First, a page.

Make In India – Initiatives, Aims, Advantages & Challenges



"Make In India” is one of the dream children of our Prime Minister Narendra Modi. Uttishta Bharata known for developing patriotism and awakening the youth came up with a unique idea to support this and organized a seminar “Make In India – A Dream Come True for Young Entrepreneurs”.

Make in India is an initiative program of the Government of India to encourage Multinational Companies and domestic companies to manufacture their products in India. It was launched by Prime Minister, Narendra Modi on 25 September 2014. 

Prime Minister Narendra Modi launched the Make in India program on 25 September 2014 in a function at the Vigyan Bhawan.] On 29 December 2014, a workshop was organized by the Department of Industrial Policy and Promotion which was attended by Modi, his Cabinet ministers, chief secretaries of states and various industry leaders.

E-Government is committed to chart out a new path wherein business entities are extended red carpet welcome in a spirit of active cooperation. Invest India will act as the first reference point for guiding foreign investors on all aspects of regulatory and policy issues and to assist them in obtaining regulatory clearances. The Government is closely looking into all regulatory processes with a view to making them simple and reducing the burden of compliance on investors.

The „Make in India‟ initiative also aims at identifying select domestic companies having leadership in innovation and new technology for turning them into global champions. The focus will be on promoting green and advanced manufacturing and helping these companies to become an important part of the global value chain.

The Government has identified 25 key sectors in which our country has the potential of becoming a world leader. The Prime Minister will be releasing separate brochures for these sectors along with a general brochure. The brochures covering sectors like automobiles, chemicals, IT, pharmaceuticals, textiles, ports, aviation, leather, tourism and hospitality, wellness, railways among others will provide details of growth drivers, investment opportunities, sector-specific FDI and other policies and related agencies.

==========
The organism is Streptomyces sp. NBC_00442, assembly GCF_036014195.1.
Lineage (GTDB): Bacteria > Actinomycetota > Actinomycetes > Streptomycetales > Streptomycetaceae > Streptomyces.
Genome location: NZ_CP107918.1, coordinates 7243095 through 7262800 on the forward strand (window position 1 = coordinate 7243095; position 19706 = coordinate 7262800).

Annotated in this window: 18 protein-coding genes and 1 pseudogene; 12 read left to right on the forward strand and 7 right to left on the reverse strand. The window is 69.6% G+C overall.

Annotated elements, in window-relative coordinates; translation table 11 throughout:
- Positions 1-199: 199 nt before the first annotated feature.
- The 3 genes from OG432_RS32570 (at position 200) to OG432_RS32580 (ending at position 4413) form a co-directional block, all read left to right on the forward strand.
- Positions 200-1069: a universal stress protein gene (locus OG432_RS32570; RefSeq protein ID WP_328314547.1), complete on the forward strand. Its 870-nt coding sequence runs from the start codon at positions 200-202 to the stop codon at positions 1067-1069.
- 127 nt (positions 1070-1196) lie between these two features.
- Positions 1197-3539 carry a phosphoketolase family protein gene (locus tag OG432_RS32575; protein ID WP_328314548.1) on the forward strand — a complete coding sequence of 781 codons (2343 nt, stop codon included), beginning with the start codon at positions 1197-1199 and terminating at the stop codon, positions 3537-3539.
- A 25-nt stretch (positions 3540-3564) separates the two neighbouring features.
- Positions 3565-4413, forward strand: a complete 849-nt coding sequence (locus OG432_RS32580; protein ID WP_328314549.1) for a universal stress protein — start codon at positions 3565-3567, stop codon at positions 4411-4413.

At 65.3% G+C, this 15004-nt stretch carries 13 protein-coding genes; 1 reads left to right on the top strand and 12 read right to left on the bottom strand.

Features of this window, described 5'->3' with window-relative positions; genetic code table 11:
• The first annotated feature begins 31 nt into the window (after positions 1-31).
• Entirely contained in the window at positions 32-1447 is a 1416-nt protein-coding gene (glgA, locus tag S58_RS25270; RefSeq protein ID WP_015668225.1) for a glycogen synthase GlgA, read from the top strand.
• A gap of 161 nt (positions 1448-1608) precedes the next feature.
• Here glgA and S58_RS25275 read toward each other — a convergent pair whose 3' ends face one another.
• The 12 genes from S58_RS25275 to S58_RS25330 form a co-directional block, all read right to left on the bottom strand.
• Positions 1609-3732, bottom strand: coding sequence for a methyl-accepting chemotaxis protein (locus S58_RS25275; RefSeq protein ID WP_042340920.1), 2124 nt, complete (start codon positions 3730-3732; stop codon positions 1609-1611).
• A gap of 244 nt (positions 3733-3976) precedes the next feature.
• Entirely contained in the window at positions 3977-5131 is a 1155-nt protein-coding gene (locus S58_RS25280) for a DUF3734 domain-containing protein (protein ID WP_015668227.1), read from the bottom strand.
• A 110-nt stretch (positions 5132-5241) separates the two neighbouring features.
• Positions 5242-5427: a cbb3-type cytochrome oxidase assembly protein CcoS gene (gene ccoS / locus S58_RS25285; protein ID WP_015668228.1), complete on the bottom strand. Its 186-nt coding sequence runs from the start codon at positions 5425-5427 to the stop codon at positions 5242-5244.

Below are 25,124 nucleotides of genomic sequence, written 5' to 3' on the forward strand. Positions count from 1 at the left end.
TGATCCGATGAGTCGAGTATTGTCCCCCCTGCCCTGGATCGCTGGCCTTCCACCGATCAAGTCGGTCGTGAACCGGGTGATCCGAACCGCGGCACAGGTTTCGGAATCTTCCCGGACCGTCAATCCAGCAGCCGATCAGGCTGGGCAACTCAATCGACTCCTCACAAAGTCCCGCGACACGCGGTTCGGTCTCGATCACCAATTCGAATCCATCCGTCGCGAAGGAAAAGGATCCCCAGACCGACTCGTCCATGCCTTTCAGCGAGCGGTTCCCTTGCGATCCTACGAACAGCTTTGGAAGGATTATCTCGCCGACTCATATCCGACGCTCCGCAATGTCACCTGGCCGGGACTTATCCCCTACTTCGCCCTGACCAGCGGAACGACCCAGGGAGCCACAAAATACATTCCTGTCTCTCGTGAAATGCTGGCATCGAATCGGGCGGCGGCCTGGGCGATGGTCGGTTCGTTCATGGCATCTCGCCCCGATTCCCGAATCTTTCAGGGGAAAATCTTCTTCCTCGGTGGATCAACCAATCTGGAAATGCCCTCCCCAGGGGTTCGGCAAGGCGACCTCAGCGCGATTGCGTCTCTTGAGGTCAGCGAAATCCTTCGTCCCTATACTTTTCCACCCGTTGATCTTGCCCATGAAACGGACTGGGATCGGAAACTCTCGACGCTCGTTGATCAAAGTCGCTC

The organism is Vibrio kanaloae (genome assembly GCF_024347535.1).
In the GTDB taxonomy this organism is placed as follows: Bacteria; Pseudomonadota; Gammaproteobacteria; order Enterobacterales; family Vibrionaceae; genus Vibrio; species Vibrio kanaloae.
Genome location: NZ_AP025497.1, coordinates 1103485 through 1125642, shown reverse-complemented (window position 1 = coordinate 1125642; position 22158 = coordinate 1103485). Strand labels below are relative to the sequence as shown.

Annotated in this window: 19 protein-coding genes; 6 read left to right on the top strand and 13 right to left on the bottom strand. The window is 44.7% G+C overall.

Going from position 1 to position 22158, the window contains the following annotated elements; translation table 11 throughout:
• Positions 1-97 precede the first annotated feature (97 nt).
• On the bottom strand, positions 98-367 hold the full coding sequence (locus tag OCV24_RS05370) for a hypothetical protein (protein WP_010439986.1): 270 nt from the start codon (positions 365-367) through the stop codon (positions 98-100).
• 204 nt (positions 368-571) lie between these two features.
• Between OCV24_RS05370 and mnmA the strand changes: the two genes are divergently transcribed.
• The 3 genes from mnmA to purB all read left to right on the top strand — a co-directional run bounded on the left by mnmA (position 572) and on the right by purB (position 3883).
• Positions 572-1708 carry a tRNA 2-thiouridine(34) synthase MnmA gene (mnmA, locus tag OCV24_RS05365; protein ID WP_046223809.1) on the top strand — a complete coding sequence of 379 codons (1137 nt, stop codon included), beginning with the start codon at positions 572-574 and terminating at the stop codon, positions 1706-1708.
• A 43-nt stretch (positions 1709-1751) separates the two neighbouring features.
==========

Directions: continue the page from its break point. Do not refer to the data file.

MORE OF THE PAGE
Since the new Government took over, a series of initiatives have been taken to revitalize the industrial sector in the general and manufacturing sector in particular. To mention a few:

The process of applying for an Industrial License and Industrial Entrepreneur Memorandum has been made online on the e-Biz website 24*7

A a vast number of Defence items have been de-licensed;

The validity of Industrial License has been extended to three years;

With a view to providing flexibility in working hours and increased intake of apprentices for on the job training, the Government has decided to amend a number of labor laws;

An advisory has been sent to all Departments/ State Governments to simplify and rationalize regulatory the environment which includes: online filing of all returns in a unified form; no inspection without the approval of the Head of the Department, etc.

 In August 2014, the Cabinet of India allowed 49% foreign direct investment (FDI) in the defense sector and 100% in railways infrastructure. The defense sector previously allowed 26% FDI and FDI was not allowed in railways. This was in hope of bringing down the military imports of India. Earlier, one Indian company would have held the 51% stake, this was changed so that multiple companies could hold the 51%. 

FDI Inflows :

M-o-M FDI Inflows increased from USD 1.4 bn in June 2013 to USD 1.9 bn in June 2014 recording an increase of 33%

Foreign Direct Investment inflows have increased 75% in the months of June-July 2014(combined) over the same time period in the preceding year.

Out of 25 sectors, except for Space(74%), Defence(49%), and News Media(26%), 100% FDI is allowed in the rest of the sectors. Between September 2014 and August 2015, the government received ₹1.10 lakh crore (US$17 billion) worth of proposals from companies interested in manufacturing electronics in India. 24.8% of smartphones shipped in the country in the April-June quarter of 2015 were made in India, up from 19.9% the previous quarter.